by David Safier

In a Star article this morning about Republicans wishing Napolitano would just go to D.C. already and quit acting like the Governor, Incoming House Speaker Kirk Adams (R-Mesa) said about the proposed budget Napolitano intends to submit:

"It wouldn't mean much or be very impactful."

Impactful? People who use the word "impactful" want their banalities to be more impactful have more impact. It's pure corporate-speak. 

An online source from Washington State University writes, 

Many people in business and education like to speak of things that have an impact as being “impactful,” but this term does not appear in most dictionaries.

My favorite definition comes from the Urban Dictionary:

A non-existent word coined by corporate advertising, marketing and business drones to make their work sound far more useful, exciting and beneficial to humanity than it really is. This term is most frequently used in "team building" seminars and conferences in which said drones discuss the most effective ways to convince consumer zombies to purchase crap they clearly do not need or even want.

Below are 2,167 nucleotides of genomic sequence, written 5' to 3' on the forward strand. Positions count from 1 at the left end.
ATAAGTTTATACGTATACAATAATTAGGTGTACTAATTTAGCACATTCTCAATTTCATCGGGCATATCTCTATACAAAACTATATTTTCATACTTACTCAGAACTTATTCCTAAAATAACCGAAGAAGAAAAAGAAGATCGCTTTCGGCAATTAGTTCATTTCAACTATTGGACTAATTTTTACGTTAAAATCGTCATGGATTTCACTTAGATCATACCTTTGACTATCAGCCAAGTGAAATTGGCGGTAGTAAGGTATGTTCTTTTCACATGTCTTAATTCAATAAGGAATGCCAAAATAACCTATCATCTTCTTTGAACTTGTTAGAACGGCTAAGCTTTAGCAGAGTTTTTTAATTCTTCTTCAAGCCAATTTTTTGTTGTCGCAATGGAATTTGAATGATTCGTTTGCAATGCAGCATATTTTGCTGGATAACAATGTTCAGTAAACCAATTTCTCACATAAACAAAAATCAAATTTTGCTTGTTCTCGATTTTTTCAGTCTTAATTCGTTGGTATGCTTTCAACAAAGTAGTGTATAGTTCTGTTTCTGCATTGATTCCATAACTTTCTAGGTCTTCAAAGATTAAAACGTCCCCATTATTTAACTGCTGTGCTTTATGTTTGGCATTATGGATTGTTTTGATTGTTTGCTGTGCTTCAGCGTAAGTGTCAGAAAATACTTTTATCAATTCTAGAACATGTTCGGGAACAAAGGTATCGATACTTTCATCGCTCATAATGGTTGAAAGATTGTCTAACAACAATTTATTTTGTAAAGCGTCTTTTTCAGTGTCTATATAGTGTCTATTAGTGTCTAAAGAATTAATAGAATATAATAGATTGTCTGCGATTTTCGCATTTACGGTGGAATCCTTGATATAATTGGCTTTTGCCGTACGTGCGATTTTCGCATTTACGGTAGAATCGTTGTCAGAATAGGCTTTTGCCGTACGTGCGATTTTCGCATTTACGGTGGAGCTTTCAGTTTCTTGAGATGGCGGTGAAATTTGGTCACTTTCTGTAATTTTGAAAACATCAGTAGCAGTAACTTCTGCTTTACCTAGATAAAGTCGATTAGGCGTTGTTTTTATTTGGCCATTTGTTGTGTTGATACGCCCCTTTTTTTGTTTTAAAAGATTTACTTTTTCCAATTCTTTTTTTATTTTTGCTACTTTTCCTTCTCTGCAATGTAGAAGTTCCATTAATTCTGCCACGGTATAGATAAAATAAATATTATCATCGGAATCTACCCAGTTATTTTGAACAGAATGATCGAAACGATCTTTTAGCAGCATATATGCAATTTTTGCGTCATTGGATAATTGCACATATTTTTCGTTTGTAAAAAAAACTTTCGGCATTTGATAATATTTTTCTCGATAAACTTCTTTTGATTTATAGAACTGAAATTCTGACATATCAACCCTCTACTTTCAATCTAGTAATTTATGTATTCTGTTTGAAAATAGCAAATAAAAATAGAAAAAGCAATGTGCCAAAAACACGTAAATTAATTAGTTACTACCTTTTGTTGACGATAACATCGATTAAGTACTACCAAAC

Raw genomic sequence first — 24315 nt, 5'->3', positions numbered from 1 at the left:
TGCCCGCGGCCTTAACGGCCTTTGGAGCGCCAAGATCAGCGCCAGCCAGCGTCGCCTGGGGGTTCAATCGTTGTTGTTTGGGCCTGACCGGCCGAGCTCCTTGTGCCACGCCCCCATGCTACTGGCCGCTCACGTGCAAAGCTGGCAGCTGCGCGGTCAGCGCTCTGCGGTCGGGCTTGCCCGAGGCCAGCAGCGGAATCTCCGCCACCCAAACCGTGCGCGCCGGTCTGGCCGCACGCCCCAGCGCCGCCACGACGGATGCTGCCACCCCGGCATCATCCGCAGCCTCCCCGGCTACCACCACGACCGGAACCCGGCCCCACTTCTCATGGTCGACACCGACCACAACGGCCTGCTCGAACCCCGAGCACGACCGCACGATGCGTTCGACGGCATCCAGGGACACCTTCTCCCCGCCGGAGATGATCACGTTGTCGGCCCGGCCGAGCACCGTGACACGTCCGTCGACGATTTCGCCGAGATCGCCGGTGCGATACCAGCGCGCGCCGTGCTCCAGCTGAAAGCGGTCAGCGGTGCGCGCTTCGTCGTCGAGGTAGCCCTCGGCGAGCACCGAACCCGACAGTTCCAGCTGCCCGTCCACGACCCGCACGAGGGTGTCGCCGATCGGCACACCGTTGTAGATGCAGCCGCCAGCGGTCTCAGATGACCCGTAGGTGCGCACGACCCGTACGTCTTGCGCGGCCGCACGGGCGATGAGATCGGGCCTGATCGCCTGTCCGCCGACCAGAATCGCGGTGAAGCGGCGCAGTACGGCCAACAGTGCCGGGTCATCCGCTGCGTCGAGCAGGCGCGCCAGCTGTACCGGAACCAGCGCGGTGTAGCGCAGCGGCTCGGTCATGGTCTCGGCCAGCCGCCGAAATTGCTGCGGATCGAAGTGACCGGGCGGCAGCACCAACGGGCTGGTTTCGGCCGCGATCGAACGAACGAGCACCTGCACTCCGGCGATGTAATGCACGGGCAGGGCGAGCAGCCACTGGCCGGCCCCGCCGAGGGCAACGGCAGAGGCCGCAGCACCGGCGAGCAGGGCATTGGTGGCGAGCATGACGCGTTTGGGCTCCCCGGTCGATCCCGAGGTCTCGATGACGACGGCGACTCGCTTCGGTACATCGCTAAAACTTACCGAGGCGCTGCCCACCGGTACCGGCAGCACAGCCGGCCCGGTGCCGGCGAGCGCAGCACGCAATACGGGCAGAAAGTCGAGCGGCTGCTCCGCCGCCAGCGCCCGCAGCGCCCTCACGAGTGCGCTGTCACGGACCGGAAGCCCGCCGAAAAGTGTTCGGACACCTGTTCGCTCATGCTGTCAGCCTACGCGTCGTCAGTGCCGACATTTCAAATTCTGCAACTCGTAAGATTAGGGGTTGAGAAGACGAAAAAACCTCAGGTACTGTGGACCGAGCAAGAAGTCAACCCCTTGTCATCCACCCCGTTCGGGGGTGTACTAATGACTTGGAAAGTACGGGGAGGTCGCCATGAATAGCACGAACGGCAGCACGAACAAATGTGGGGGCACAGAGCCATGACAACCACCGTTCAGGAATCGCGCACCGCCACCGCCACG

"Impactful" isn't bad because it's not in the dictionary. After all, language is in a constant state of flux. Dictionaries add new words every year. As a linguist once said, a dictionary is a historian, not a law giver.

No, it's bad because the people who use it are less interested in communicating than in sounding like they have something important to say.

And it's bad because it's ugly. Impactful. Ugh! Sounds like a mouth full of bad molars, doesn't it?